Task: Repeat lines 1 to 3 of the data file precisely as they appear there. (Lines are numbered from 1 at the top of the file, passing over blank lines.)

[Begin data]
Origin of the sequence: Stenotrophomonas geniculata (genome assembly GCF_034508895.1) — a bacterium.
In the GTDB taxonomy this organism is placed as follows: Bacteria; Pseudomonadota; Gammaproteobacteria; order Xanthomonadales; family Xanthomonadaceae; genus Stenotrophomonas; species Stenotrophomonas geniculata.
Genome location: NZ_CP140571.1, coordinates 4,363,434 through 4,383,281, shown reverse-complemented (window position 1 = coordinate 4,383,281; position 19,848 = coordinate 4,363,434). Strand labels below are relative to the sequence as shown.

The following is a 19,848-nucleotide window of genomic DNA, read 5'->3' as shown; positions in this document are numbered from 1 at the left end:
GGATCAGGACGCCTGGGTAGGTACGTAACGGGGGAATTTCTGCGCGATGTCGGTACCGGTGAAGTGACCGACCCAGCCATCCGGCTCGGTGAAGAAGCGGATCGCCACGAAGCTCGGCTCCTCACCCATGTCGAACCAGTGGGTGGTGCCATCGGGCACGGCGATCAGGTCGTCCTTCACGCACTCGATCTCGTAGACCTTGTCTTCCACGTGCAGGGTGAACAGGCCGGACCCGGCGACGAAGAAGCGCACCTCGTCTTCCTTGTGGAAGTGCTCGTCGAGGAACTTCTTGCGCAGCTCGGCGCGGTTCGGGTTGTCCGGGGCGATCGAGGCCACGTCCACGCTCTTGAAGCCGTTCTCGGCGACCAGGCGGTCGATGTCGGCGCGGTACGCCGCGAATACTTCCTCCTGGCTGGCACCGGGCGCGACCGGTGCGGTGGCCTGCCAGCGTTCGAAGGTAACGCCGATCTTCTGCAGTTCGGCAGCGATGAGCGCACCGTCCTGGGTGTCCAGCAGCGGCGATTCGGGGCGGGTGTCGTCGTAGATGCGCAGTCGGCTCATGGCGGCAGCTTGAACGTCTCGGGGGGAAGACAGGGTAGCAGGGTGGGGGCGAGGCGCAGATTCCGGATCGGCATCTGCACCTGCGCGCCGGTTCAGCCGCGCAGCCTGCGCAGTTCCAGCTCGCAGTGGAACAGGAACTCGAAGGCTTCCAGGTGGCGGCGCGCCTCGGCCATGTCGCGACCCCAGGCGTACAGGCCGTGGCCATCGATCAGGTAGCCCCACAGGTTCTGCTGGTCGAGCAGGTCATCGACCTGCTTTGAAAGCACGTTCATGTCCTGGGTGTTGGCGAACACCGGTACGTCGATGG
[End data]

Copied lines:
Origin of the sequence: Stenotrophomonas geniculata (genome assembly GCF_034508895.1) — a bacterium.
In the GTDB taxonomy this organism is placed as follows: Bacteria; Pseudomonadota; Gammaproteobacteria; order Xanthomonadales; family Xanthomonadaceae; genus Stenotrophomonas; species Stenotrophomonas geniculata.
Genome location: NZ_CP140571.1, coordinates 4,363,434 through 4,383,281, shown reverse-complemented (window position 1 = coordinate 4,383,281; position 19,848 = coordinate 4,363,434). Strand labels below are relative to the sequence as shown.